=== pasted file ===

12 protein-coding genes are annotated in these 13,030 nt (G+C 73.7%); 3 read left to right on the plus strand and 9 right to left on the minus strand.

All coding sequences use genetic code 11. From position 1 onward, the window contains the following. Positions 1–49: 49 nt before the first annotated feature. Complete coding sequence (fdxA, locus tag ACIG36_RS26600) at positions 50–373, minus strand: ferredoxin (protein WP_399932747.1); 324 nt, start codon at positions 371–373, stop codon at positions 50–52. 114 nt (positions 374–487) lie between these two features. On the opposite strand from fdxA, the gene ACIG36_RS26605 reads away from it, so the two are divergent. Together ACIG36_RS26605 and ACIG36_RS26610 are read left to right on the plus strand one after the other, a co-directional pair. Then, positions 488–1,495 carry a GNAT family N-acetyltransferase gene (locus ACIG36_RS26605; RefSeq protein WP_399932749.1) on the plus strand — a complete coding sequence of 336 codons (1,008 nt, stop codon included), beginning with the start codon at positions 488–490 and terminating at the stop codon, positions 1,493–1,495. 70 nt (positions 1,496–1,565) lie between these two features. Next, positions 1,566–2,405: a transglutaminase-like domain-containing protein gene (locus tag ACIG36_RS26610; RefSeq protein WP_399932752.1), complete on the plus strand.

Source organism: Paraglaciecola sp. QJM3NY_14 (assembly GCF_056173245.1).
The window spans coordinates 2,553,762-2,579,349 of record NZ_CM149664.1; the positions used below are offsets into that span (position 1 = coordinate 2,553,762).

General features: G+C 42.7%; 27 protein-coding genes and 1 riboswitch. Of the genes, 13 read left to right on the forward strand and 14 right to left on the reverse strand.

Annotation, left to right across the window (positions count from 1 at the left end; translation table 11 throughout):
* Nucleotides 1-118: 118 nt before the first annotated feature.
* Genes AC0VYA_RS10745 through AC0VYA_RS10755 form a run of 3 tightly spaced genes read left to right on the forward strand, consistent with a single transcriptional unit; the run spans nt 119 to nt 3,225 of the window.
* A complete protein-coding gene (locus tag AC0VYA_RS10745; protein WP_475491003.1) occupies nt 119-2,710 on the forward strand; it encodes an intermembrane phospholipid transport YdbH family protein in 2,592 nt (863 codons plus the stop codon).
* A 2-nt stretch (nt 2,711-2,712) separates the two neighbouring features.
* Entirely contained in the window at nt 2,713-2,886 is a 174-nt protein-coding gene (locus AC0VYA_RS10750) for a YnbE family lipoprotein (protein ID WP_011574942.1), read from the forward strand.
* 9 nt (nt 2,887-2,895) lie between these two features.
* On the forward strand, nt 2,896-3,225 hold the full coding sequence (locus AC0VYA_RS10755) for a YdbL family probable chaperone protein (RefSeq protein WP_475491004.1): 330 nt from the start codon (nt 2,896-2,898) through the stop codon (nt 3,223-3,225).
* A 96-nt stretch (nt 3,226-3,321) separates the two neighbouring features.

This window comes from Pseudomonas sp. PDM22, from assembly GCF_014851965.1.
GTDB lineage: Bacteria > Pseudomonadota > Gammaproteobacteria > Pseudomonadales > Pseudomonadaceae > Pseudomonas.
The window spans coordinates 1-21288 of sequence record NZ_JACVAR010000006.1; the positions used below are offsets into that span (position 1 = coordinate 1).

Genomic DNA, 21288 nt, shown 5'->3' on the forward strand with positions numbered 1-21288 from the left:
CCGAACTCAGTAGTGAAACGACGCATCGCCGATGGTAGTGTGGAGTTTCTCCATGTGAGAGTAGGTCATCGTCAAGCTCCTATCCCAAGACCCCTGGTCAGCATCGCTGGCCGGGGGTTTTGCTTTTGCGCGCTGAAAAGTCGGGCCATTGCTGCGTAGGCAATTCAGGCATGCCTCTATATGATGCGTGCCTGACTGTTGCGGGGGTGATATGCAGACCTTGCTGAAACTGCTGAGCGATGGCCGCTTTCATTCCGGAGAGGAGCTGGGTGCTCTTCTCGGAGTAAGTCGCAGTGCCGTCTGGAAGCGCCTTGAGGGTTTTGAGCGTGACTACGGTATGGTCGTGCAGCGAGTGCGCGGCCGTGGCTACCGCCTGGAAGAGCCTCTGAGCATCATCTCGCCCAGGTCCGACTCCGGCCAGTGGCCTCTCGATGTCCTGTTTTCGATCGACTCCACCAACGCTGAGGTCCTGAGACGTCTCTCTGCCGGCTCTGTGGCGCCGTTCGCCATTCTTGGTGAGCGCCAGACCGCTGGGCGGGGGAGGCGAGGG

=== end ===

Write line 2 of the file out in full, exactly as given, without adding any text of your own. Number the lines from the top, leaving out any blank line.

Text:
All coding sequences use genetic code 11. From position 1 onward, the window contains the following. Positions 1–49: 49 nt before the first annotated feature. Complete coding sequence (fdxA, locus tag ACIG36_RS26600) at positions 50–373, minus strand: ferredoxin (protein WP_399932747.1); 324 nt, start codon at positions 371–373, stop codon at positions 50–52. 114 nt (positions 374–487) lie between these two features. On the opposite strand from fdxA, the gene ACIG36_RS26605 reads away from it, so the two are divergent. Together ACIG36_RS26605 and ACIG36_RS26610 are read left to right on the plus strand one after the other, a co-directional pair. Then, positions 488–1,495 carry a GNAT family N-acetyltransferase gene (locus ACIG36_RS26605; RefSeq protein WP_399932749.1) on the plus strand — a complete coding sequence of 336 codons (1,008 nt, stop codon included), beginning with the start codon at positions 488–490 and terminating at the stop codon, positions 1,493–1,495. 70 nt (positions 1,496–1,565) lie between these two features. Next, positions 1,566–2,405: a transglutaminase-like domain-containing protein gene (locus tag ACIG36_RS26610; RefSeq protein WP_399932752.1), complete on the plus strand.